Emotion overflows on Brady Lake issue By Mike Sever | staff writer Published: Joe Becker got a surprise when he came home from work Wednesday night -- a half dozen signs stuck at Unlock Your News for $2.00 *Get 3 Day of unlimited digital access to www.recordpub.com Subscribe Now Current subscribers have full access to all online news content as part of their subscription. If you are a current subscriber, please log in with your website account information for full access. If you are a...
It took a court order, but the Knapp Road bridge over the CSX Railroad should be open this morning. The bridge over the CSX rails just south of S.R. 5 in Charlestown has been finished, but remained closed for several weeks to the consternation and annoyance of residents and others because of administrative details. Assistant Portage County Prosecutor Chris Meduri said Charlestown Township trustees asked "what could be done to get the bridge open" since it looked like work was finished.
The village of Brady Lake's colorful history could come to an end if a group of disgruntled residents get enough voters to agree to disincorporate it. The residents want to see Brady Lake dissolve as a village and go back to being part of Franklin Township. They have been circulating petitions to put the fate of the village on the November ballot. To put the issue to a vote, they need to have valid signatures representing 40 percent of the 186 votes cast in the 2011 Village Council elections.
Muck Rack makes it simple to find people, tweets, or articles that mention any name, keyword, company, hashtag etc. We've compiled this guide to help you make the most of your search.
Selecting a term
Start searching tweets, articles from media outlets, articles mentioned in tweets, journalists'
names, titles and bios with some suggested searches:
Companies or Topics (e.g. iPhone, Microsoft)
Phrases (e.g. "cloud computing") — use quotes to keep the terms together
Twitter handles (e.g. @username) — returns those who have mentioned or replied to
Names (e.g. "David Pogue")
Hashtags (e.g. #sxsw, #london2012)
Bio details (e.g. vegan, Olympics, father)
Muck Rack's Advanced Search allows for many boolean operators.
Find results that mention multiple specified terms, use AND or
+. For example, ensure each result contains both Elon Musk and Mark Zuckerberg by
searching Musk AND Zuckerberg or Musk + Zuckerberg.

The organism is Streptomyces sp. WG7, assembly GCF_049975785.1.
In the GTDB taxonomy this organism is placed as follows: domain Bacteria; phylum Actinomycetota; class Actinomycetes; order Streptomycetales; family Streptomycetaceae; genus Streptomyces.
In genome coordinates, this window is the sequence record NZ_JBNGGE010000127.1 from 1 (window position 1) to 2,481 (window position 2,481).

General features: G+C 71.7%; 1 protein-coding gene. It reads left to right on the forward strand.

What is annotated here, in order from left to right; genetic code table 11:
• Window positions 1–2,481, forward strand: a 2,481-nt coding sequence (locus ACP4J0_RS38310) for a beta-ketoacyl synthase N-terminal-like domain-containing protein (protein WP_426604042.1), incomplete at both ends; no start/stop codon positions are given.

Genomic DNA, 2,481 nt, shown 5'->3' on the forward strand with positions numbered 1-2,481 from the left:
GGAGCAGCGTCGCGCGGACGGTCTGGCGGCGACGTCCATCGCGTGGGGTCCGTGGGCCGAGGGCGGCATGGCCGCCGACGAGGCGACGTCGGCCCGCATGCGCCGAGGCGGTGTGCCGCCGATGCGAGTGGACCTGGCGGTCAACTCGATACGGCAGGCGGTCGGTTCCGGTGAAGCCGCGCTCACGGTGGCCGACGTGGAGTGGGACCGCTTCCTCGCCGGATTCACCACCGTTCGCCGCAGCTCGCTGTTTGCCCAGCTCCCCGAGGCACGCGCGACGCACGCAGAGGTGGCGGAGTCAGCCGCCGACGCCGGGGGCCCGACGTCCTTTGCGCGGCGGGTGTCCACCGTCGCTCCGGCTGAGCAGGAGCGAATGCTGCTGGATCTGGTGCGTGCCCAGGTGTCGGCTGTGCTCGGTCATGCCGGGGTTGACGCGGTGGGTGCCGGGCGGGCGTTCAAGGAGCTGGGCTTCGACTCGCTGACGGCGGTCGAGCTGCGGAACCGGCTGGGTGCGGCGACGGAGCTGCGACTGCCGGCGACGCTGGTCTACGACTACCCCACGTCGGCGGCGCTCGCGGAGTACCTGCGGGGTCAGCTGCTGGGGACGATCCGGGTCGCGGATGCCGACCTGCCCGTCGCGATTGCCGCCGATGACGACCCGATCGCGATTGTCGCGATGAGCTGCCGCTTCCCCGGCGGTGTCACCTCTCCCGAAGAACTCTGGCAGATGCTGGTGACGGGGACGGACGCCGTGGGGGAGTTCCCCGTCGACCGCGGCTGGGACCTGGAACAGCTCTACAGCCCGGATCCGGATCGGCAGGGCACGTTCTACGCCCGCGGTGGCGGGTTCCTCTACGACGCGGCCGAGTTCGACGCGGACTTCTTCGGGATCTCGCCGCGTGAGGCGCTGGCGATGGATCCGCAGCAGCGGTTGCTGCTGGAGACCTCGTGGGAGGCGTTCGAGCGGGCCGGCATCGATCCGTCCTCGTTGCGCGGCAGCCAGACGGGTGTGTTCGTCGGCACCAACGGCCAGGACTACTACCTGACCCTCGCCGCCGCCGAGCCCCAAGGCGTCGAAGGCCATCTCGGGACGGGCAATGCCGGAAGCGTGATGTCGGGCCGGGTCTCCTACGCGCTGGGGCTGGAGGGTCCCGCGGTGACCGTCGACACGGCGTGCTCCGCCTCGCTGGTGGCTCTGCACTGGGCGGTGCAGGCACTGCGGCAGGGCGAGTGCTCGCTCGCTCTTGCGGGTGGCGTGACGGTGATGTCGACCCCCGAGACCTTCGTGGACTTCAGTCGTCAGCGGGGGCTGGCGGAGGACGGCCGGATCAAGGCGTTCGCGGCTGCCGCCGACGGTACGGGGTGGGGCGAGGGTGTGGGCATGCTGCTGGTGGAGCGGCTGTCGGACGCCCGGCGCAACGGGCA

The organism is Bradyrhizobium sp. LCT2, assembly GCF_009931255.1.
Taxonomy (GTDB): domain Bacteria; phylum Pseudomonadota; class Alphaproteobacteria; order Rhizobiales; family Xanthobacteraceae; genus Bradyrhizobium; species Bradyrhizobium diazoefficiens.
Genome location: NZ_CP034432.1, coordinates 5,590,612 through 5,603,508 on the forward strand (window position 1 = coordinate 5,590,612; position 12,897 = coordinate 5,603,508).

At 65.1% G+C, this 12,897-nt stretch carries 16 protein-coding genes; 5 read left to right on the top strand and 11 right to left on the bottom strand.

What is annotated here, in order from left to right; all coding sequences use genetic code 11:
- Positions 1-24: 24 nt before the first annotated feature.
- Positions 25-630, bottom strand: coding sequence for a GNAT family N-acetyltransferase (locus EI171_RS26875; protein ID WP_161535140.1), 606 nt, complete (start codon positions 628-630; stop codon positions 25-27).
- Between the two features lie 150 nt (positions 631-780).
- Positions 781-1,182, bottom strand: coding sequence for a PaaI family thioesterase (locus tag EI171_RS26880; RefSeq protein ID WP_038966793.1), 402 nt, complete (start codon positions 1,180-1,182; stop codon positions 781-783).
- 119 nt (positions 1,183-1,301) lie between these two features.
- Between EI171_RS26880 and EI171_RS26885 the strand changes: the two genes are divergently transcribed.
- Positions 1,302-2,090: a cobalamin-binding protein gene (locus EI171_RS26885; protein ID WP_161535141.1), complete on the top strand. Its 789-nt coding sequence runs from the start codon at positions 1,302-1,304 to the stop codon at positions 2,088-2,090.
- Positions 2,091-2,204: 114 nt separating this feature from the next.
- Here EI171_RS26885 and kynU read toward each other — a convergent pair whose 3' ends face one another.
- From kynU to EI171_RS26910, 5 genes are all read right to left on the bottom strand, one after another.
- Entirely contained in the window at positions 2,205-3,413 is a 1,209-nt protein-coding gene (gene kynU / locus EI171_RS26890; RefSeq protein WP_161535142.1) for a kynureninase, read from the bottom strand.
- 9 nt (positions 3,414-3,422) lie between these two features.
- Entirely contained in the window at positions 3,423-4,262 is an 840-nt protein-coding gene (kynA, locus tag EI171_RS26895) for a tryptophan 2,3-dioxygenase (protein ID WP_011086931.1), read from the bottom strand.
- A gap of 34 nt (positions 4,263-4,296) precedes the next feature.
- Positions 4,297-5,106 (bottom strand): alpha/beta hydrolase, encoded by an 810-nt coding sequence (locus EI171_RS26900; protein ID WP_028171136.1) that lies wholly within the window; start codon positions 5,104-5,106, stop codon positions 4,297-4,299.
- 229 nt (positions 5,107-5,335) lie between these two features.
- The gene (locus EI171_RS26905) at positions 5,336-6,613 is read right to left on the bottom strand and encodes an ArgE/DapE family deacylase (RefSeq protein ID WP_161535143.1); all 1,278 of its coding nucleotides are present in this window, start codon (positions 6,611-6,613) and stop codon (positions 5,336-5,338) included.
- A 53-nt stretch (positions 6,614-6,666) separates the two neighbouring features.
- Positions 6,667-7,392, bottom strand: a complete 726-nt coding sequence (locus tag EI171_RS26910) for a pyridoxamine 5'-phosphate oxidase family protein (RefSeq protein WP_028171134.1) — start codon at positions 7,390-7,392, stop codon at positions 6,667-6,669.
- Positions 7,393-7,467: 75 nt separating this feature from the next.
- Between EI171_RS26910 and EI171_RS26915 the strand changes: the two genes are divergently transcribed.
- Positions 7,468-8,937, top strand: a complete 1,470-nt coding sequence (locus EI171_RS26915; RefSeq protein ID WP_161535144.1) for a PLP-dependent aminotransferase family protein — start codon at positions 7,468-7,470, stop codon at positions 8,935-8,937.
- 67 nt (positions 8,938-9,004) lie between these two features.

Use the operators OR or , to broaden your search when you'd like either of
multiple terms to appear in results. (This is the default behavior of our search when no operators
are used). For example, results will contain either cake or cookie by searching cake OR cookie or cake,cookie
Use NOT or - to subtract results from your search. For
example, searching Disney will yield results about the Walt Disney Company as well as Walt Disney
World Resort. To exclude mentions of Disney World, search for Disney -World or Disney
When using one of these operators with a phrase, enclose it in quotation marks. For example, you can
find results about smartphones excluding Apple's iPhone 4S by searching smartphone -"iPhone
Exact case matching or punctuation
If you're searching for a brand name or keyword that relies on specific punctuation marks or capitalization, you can
find results that match your exact query by adding matchcase: before the keyword you're searching for, like matchcase:E*TRADE .
Use parentheses to separate multiple
boolean phrases. For example, to find journalists talking about having fun in Disney World or
Disneyland, search for ("disney world" OR disneyland) AND fun.
An asterisk can be used to search for any variation of a root word truncated by the asterisk. For example, searching for admin* will return results for administrator, administration, administer, administered, etc.
A near operator is an AND operator where you can control the distance between the words. You can vary the distance the near operation uses by adding a forward slash and number (between 0-99) such as strawberries NEAR/10 "whipped cream", which means the strawberries must exist within 10 words of "whipped cream".